IMPORTANT UPDATE (8/7/9 10:30 a.m.) — Please see the comments of my reader “David – NC” below. He caught the error in my calculations and is absolutely correct. The breakeven for a reasonable tradeoff (an 18 mpg clunker turned in for a 28 mpg new vehicle) is 89,090 miles not the 17,640 miles I incorrectly stated. Even under my flawed numbers, the program made little sense from a conservation standpoint — given David’s proper numbers, the cash for clunkers program clearly has no conservation benefits. Thank you David.
There’s been a tremendous amount of press discussing the “cash for clunkers” program. Although ostensibly an economic stimulus measure, proponents of the plan also argue that replacing old, less fuel-efficient vehicles with newer models will enhance energy conservation. In an op-ed in yesterday’s Washington Post, author Gwen Ottinger points out some of the fallacies in the “new is greener” rationale, e.g., confusing efficiency with consumption in appliances, or not taking into account the energy used in the manufacture of the new good.
Although I regard the economic rationale with suspicion, the conservation argument is at least worth examining. That is, even if it doesn’t make economic sense, is there some social good (energy conservation) that is served? The core issue is the amount of energy used in the manufacture of a new automobile and whether that is offset by added fuel efficiency. There are so many variables and assumptions here, that a rough estimate is as good as any. I came across a website with two different estimates for the amount of fuel used in the manufacture of an automobile and its component parts. Perusing the internet, the higher number, 42 barrels of oil, seems to be making the rounds as an accepted estimate. The methodology on these numbers looks a little problematic, but if you assume an oil price of $70/barrel, that means that the energy component of the cost of an average car is $2,940, which seems in the right ballpark relative to the overall cost of the car.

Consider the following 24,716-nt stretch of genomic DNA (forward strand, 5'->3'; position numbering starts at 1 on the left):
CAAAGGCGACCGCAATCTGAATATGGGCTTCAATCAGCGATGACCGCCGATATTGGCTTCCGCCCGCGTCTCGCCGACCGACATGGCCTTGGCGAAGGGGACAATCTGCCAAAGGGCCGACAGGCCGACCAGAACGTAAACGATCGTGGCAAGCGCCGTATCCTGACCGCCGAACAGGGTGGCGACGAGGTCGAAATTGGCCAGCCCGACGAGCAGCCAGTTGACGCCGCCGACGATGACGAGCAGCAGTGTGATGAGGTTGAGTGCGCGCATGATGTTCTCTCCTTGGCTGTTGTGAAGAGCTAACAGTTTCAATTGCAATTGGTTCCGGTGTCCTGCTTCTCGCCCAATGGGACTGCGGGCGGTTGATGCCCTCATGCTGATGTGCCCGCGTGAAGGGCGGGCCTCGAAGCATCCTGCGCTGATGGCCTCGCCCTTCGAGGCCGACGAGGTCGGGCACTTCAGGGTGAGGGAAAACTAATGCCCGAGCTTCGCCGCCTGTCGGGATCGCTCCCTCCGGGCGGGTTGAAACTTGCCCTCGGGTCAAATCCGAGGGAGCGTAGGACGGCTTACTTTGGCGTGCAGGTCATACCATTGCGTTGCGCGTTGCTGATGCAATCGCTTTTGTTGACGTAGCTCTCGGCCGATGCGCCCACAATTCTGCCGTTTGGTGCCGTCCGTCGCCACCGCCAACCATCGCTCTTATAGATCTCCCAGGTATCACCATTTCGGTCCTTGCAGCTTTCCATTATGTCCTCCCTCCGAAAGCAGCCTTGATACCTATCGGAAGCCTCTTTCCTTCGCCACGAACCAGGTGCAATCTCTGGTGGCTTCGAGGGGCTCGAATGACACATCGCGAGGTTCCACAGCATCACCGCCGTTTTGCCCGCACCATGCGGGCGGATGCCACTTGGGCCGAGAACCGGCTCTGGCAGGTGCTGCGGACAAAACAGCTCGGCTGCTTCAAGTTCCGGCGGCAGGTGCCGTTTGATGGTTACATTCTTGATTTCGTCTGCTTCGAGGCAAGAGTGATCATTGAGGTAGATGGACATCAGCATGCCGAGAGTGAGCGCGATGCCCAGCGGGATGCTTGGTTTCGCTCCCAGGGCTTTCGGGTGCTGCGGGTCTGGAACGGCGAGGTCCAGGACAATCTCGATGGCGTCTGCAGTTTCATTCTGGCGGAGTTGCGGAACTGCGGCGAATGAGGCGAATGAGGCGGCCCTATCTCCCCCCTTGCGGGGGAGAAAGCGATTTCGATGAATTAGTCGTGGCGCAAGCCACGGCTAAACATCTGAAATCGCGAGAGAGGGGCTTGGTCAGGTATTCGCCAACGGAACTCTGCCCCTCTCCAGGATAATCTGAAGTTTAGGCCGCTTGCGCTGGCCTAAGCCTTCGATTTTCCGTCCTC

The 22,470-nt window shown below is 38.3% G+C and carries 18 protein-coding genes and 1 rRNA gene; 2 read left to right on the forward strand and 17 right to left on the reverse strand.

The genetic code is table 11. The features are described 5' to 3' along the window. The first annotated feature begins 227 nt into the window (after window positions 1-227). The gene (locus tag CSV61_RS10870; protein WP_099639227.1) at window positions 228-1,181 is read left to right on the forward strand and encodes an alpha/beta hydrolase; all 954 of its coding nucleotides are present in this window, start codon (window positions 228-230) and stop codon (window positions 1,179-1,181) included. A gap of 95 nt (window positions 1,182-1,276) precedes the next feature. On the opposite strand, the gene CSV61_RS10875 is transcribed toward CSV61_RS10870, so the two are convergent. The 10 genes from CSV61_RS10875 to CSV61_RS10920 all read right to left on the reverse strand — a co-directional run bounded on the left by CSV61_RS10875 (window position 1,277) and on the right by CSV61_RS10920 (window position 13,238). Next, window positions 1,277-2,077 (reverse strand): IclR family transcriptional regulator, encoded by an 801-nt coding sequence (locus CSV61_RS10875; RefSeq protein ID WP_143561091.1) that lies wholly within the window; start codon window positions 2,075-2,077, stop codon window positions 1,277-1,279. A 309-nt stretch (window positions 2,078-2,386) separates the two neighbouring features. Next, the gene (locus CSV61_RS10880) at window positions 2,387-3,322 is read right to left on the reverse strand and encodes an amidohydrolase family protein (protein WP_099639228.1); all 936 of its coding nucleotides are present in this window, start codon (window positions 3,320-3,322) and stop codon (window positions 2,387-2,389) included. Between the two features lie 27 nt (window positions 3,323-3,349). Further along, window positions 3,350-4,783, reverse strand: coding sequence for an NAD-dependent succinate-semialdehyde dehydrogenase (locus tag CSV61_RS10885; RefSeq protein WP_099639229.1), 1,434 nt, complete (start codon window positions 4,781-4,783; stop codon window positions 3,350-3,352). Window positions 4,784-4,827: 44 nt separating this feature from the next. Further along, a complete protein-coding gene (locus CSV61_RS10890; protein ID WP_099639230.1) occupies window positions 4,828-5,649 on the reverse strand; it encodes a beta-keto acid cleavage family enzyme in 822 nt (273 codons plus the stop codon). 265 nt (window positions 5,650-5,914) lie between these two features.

Assuming the 42 barrel number, this equates to 1,764 gallons. Making a further assumption (not correct, but probably accurate enough) that we can use 1:1 equivalency between oil and gasoline, we can ask at what point does the energy conserved through higher fuel efficiency of a new vehicle offset the energy used in the manufacture of that vehicle. Assuming a 10 mpg efficiency difference between the clunker and the new car, the energy usage breakeven is achieved at 17,640 miles.
Based on average driving rates, this suggests that a conservation break-even point is reached at about 18 months, and after that there are net gains in fuel conserved. However, there is a major flaw with this reasoning — it assumes that 1) the old clunker and the new car will be driven equal amounts, are 2) that the clunker will go on forever. A quick perusal of the list of car models being turned in suggests the problems with this argument. Most of the clunker cars are 10-15 years old and presumably have 100,000 to 200,000 miles on them. In a 2+car family, these are probably not the car you take on the long trip, for fuel efficiency let alone the reliability at that age — I would guess that these clunkers are currently driven only half as much as the average car. Moreover, cars of that age are in their final years anyway and would have been replaced within a few years. This added overlay of real world considerations suggests that, in reality, there is no meaningful conservation gain in the cash-for-clunkers program.